receiving gifts from others

September 29, 2008

an interesting conversation occurred with my wife last night when she informed that a good family friend of ours had offered to give our 2-year old daughter a large box of hand-me-down toys that her daughter had outgrown. included in the collection is a large-wooden dollhouse. my wife was interested to see how i would respond based on our decision to become minimalist.

as i began to think through what it would mean to bring in a large number of toys, i had a number of questions for my wife.

  1. are the toys something that our daughter will enjoy playing? easy answer – yes. she absolutely loves dolls! that’s her thing – playing with dolls. i can picture the joy on her face already of having a dollhouse to put them in. shame on me if my quest to become minimalist would rob her of that joy.
  2. are the toys something that the other family wants to use to bless our family or just get out of their own house? we all know the family that graciously offers to give you their old treadmill or foosball table – not for the sake of blessing, but for the sake of removing the clutter from their own house. my wife assured me that they were genuinely hoping to bless our family – even to the point that the daughter ran up to her excitedly to tell about the toys that she had picked out for us.
  3. do we have toys that we can remove from our daughter’s current collection to make room for the new ones? absolutely! there are many toys in the toy room that my little girl has outgrown or no longer has an interest in. we will sort out some of those toys and remove them to make room for the new ones.

i can’t wait to see the joy on my daughter’s face when the new dollhouse appears in our toyroom! and i am very grateful for the wonderful family whose generosity will bring her that joy. thank you.

related posts:

cheap toys for young children

September 26, 2008

simple mom reminds us all that the newest, flashiest, and most expensive toys on the market are not necessarily the best.  in a recent post, she offered 11 cheap (and free!) toys for young children.  including:

  • egg cartons
  • chalk
  • empty food containers
  • crayons and paper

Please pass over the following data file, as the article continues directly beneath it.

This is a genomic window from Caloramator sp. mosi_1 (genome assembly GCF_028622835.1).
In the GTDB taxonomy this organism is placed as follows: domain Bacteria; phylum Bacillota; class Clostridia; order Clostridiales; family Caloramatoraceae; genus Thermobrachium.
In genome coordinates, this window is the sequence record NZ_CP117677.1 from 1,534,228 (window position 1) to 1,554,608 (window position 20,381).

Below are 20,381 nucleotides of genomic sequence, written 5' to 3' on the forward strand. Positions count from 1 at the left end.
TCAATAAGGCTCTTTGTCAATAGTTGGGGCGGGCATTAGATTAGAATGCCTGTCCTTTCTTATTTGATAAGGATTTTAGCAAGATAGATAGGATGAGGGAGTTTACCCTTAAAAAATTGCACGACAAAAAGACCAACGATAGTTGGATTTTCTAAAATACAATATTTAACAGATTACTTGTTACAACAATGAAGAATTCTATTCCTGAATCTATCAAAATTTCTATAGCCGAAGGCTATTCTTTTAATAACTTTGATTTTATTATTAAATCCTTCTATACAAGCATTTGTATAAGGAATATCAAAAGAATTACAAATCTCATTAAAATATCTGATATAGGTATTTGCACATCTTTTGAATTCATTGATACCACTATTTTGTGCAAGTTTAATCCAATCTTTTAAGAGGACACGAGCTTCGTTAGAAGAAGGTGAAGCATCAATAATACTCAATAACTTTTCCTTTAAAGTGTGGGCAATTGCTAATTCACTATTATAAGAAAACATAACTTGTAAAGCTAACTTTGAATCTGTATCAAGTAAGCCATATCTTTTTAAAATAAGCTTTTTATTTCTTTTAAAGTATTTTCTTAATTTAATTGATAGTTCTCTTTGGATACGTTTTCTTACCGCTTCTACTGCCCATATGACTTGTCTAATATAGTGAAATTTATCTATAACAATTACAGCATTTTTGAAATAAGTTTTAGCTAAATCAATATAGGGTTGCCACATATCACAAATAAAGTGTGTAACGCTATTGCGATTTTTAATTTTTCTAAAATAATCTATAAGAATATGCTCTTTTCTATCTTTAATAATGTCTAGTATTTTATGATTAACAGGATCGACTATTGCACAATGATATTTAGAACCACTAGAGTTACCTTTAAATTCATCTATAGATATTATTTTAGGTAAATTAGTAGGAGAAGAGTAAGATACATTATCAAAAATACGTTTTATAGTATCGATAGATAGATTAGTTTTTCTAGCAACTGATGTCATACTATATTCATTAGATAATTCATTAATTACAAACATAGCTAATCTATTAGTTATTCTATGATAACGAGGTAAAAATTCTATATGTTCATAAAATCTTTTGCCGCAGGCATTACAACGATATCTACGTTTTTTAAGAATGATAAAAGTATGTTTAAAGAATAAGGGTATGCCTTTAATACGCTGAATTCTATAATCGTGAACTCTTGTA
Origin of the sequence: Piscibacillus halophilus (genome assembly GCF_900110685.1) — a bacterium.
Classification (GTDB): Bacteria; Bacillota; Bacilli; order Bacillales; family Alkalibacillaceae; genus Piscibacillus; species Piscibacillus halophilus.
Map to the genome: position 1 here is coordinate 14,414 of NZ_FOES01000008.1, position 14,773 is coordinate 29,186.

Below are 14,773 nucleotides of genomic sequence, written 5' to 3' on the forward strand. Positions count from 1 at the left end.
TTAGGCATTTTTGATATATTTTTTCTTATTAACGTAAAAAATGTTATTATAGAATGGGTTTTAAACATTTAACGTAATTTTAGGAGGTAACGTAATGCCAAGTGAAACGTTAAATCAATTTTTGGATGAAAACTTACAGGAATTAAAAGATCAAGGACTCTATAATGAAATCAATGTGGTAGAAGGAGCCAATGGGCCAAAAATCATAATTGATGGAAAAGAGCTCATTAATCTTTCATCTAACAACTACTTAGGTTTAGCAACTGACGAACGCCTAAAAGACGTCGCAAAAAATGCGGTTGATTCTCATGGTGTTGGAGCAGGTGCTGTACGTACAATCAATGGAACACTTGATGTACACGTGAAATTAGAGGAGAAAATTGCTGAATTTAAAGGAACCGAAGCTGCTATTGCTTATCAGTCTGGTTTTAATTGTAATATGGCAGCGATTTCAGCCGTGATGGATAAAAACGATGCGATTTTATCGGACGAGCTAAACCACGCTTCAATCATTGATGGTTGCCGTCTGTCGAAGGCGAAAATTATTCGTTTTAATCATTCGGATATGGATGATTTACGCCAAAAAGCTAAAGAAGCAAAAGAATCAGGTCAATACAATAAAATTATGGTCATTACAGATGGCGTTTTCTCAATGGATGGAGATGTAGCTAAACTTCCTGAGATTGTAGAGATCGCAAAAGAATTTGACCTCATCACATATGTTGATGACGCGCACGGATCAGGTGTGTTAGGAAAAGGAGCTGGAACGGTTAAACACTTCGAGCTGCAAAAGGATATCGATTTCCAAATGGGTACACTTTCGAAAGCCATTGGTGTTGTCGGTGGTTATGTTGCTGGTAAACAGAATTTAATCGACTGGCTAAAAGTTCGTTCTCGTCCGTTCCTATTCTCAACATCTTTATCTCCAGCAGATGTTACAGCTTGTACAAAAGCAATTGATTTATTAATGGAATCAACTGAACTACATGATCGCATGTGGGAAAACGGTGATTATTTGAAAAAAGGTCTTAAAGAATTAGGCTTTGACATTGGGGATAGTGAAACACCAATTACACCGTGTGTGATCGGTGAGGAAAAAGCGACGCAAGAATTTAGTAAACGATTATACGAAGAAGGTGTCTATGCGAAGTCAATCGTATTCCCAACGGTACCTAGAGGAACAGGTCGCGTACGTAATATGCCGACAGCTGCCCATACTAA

i found this post significantly timely as i just put away some of my son’s birthday presents that he hasn’t opened yet.  his birthday was in august.  even though he received a number of flashy toys with colorful (and expensive) packaging, he seems to be most content with a baseball bat and ball.  when will we parents ever learn?

minimalism and children

July 26, 2008

reader caron recently asked:

“how do your children feel about living the minimalist lifestyle?”

my simple answer is “very well. better than i expected. and better than their parents in many regards.”

to give you a little background, my son is 5 and my daughter is 2. my daughter has had little input in our minimalizing, but we have worked hard to include my son in the process. we feel that it is important for him to understand what is happening and feel included in the process. wefirst noticed his better-than-expected attitude when we minimalized his bedroom. he loves reading and we were dreading the process of going through his books. but we were shocked when he pulled out far more books to sell at our garage sale than we envisioned. next, he picked out more stuffed animals than we had pictured. thirdly, he cared little about his clothing and didn’t object at all to removing the things from his dresser top. after his bedroom came the big test when we moved downstairs to his toys. again, we were surprised that he had little hesitation in getting rid of many toys that he no longer uses. i even wrote about it here.

the only hiccup that we have encountered was when we removed the toys from our living room and moved them downstairs in the newly formed toy room. as a compromise, we decided to keep some of his books on a shelf in the living room and reminded him that he could still play toys in that room – he just had to return them to their new home downstairs when he is done.

the thoughtful question from caron has caused me to ask the follow-up question: “why exactly has it gone so well? why has my son adjusted so much quicker than his parents?” and i think there are a number of reasons.

  1. he didn’t pay for the things that we’re discarding.
  2. he’s still got more stuff than he could possibly use in one day.
  3. his security is not found in his possessions. his security is found in his stable family.
  4. his memories are not wrapped up in his possessions but in the people he loves.
  5. he doesn’t look for joy in his possessions. he finds it in living life to the fullest.

which makes me think that we’ve all got a lot to learn from 5 year olds.

related posts: benfit #2 – the example for your kids, operation: basement, day 1